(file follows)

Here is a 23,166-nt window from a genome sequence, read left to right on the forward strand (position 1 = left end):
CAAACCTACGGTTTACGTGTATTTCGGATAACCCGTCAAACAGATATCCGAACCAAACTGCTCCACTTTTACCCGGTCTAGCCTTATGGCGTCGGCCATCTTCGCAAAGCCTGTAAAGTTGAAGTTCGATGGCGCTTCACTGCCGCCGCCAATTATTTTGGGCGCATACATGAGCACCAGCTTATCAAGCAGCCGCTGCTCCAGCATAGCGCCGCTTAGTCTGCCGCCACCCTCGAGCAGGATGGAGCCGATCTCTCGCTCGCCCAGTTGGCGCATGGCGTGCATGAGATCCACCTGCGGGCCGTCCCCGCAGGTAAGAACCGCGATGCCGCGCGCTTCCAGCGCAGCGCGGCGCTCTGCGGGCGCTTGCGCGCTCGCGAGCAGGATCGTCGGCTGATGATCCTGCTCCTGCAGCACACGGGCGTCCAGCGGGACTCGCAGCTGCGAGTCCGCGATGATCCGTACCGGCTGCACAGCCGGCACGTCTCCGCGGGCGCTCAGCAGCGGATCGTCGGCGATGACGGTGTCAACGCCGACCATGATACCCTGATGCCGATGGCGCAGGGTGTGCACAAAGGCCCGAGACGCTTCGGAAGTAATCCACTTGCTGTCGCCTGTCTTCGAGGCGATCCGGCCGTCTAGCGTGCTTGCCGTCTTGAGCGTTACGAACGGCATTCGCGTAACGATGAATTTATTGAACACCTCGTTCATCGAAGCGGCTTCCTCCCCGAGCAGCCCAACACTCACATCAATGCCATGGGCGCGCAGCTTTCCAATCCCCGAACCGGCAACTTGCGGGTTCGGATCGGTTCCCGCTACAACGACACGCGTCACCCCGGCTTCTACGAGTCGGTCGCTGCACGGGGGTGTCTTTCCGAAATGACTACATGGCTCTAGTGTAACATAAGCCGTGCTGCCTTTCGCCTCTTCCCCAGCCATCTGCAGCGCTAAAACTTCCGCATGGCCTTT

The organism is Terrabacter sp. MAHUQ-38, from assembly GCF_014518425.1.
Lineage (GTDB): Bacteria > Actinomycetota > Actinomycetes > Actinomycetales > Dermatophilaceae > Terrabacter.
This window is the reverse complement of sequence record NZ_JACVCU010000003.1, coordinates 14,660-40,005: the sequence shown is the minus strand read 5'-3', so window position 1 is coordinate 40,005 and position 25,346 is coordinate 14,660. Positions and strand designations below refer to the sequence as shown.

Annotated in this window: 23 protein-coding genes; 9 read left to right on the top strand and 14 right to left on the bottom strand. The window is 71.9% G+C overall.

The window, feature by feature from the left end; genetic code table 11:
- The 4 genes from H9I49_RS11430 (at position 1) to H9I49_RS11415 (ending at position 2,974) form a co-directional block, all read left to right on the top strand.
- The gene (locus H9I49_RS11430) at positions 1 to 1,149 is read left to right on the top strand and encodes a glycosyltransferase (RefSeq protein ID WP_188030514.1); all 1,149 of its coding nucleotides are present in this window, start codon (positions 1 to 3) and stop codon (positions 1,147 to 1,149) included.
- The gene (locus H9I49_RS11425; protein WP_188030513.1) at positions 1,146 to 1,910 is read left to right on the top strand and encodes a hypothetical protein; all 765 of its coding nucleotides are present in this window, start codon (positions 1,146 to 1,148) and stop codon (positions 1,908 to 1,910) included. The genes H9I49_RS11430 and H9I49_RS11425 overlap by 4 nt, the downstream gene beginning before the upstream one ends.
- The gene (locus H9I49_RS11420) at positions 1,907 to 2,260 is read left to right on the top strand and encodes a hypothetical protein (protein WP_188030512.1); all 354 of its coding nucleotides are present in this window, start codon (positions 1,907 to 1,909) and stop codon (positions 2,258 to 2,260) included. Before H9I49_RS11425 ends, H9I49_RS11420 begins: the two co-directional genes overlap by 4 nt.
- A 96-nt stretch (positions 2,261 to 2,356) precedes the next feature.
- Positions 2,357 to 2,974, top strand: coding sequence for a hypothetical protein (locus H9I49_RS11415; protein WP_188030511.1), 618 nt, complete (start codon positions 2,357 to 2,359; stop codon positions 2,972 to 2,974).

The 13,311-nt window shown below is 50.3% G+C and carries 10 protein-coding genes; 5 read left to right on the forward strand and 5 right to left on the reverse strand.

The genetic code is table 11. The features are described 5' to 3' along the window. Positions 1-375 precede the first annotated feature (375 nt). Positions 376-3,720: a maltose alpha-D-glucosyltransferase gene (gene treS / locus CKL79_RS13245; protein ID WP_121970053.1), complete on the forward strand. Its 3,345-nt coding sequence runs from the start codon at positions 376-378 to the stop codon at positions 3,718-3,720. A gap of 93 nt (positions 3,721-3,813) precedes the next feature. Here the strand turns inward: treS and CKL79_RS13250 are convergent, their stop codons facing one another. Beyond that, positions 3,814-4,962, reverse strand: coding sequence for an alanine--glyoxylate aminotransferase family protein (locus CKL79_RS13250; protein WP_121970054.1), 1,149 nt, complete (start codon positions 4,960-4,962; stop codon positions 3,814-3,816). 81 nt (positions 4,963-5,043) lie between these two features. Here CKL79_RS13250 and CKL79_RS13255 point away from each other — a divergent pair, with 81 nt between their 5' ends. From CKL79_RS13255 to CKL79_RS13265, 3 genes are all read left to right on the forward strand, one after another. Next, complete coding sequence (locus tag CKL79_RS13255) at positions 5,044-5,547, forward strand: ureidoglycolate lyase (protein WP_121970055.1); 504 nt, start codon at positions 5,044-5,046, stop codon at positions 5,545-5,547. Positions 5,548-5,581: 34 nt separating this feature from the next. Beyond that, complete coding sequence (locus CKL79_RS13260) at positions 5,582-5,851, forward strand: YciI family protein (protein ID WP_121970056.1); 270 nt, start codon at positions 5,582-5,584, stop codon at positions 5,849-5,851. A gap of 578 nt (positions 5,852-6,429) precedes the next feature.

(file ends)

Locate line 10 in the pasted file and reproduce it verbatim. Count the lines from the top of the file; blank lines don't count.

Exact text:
- The gene (locus H9I49_RS11425; protein WP_188030513.1) at positions 1,146 to 1,910 is read left to right on the top strand and encodes a hypothetical protein; all 765 of its coding nucleotides are present in this window, start codon (positions 1,146 to 1,148) and stop codon (positions 1,908 to 1,910) included. The genes H9I49_RS11430 and H9I49_RS11425 overlap by 4 nt, the downstream gene beginning before the upstream one ends.